As with everything, use the right tool for the right job. There are two factors to consider: the size of the list and the number of operations you intend to perform upon it. The smaller the list, the less amount of time BASIC+ spends scanning, allocating, and copying. Also, even if you have a list that takes up several megabytes in memory, if you are only doing two extracts, SRP List won't make that much of a difference.
Perhaps the best rule of thumb is this: if you have a process that takes a long time to run, look to see how much list manipulation it is doing. If there appears to be a great deal of it, then try out SRP List and see if you get an improvement. Benchmark the differences to see if the increase in code complexity (SRP List methods are, after all, not as pretty as angle bracket operators) seems worth the performance gain.
When Not to Use SRP_List
There is one situation in which SRP List does not seem to offer any significant performance increase: appending values. If your routine is only appending values at the end of your single-dimensional list, then BASIC+ is plenty fast for you. Essentially, BASIC+ dynamic arrays begin to suffer in performance when you perform random access, and merely appending values in a single-dimensioned array is not random.
Sample Benchmark Code
Here is a routine you can copy into OpenInsight and run (after installing SRP Utilities 1.5.7 or greater). It inserts and extracts elements into each type of list at random and times it. It also benchmarks repeated locates. Notice that 1000 iterations or less offer pretty negligible gains, but 10,000 or more iterations really start to show the speed difference. Your mileage will vary depending upon your PC specifications.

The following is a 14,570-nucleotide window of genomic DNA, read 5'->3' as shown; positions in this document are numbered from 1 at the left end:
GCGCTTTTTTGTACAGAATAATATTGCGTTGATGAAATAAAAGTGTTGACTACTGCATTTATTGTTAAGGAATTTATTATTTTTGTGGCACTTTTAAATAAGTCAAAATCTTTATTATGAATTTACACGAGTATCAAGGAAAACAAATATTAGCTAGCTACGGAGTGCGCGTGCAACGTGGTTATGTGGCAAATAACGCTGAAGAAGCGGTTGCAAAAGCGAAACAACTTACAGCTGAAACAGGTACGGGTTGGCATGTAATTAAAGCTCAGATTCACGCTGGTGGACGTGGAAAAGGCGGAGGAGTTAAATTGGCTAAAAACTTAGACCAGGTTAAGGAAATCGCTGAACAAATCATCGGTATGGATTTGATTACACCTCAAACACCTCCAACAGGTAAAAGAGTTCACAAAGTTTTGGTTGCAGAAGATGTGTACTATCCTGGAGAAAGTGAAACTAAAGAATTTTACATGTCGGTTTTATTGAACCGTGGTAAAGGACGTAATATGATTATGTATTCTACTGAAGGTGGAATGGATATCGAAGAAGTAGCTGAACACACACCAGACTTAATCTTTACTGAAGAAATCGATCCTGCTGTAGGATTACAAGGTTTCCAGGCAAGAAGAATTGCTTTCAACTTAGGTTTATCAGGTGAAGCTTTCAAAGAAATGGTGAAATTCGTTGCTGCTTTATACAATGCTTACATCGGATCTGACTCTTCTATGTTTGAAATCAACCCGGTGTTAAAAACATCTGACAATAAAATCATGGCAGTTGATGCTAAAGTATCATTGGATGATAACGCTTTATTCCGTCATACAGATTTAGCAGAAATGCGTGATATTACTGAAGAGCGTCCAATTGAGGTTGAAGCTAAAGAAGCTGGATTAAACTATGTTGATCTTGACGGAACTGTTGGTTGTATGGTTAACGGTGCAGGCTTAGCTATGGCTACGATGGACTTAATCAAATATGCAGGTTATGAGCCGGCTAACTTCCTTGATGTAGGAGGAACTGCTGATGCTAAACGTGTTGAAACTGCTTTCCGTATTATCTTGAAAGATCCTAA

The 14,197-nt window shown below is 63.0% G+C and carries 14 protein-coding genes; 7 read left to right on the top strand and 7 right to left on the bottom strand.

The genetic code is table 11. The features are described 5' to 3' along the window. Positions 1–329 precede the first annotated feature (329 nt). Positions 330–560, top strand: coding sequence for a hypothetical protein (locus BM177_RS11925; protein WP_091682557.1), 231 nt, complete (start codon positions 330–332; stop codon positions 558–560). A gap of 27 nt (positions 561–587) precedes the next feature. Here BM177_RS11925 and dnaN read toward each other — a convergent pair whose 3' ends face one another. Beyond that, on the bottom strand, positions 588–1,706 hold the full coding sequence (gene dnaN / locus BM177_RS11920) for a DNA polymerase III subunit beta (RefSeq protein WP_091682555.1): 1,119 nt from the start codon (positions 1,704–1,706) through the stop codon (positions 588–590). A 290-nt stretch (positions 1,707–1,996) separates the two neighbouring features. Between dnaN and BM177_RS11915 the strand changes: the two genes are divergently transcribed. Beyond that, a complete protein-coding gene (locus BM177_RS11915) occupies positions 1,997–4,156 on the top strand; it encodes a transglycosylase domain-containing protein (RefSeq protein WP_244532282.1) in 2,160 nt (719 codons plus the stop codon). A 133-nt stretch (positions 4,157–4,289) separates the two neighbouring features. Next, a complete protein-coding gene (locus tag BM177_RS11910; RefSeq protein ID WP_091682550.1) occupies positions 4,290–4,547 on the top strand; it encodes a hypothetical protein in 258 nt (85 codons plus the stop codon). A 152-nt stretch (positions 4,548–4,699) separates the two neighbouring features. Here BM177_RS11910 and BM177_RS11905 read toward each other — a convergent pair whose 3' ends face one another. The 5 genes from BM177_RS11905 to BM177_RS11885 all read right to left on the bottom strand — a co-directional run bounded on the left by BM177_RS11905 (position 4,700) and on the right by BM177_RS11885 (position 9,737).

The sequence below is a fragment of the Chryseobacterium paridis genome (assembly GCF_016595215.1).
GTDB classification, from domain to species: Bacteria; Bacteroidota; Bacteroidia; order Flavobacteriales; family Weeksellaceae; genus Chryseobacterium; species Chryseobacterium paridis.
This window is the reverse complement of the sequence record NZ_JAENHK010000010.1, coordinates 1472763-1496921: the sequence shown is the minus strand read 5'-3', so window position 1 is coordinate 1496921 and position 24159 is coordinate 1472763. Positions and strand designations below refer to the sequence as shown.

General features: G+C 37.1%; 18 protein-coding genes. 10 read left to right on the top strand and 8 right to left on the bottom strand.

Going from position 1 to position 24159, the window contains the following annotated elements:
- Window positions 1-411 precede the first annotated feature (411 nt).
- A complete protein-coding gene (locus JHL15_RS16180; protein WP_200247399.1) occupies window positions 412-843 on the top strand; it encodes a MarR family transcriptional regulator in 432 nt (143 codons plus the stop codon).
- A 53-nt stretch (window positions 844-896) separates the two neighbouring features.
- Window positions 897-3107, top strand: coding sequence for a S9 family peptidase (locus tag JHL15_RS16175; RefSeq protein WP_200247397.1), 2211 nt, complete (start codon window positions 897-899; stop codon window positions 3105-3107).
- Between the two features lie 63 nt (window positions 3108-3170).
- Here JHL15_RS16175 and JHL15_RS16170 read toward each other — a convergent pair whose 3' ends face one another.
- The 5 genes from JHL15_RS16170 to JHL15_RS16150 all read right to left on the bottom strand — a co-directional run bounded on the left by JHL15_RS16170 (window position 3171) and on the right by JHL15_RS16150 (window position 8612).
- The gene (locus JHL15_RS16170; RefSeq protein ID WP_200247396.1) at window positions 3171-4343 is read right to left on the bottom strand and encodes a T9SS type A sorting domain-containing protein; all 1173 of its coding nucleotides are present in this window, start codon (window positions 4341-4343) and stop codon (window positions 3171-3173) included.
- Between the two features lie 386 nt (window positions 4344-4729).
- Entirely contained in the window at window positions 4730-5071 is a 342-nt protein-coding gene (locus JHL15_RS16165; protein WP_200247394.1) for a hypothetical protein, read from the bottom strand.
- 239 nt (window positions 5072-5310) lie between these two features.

Note that the first benchmark will always be a little slower than subsequent benchmarks because upon the first run, the C++ code has to be loaded into memory.
Initialize from SRP Fast Arrays
SRP Lists can be initialized from SRP Fast Arrays using a special function. You simply provide the SRP Fast Array handle and the list from within the SRP Fast Array you want to use. If you want to initialize it from all the fields in the array, you pass zeroes in both the field and value parameters.
If you want to initialize the SRP List to a list of values, then only set the value parameter to zero.
And, of course, if you want to initialize the list to a list of subvalues, then set both the field and the value parameters.
Points to Remember
Don't forget to release your SRP List handles. Always.
Note that one major difference between the BASIC+ Insert, Delete, and Replace routines and the SRP List equivalent routines is that the BASIC+ routines always creates a new list and returns it. SRP List does not do this since creating copies is the performance bottle neck SRP List is working to avoid.
Oh yeah, one more thing: don't forget to release your SRP List handles.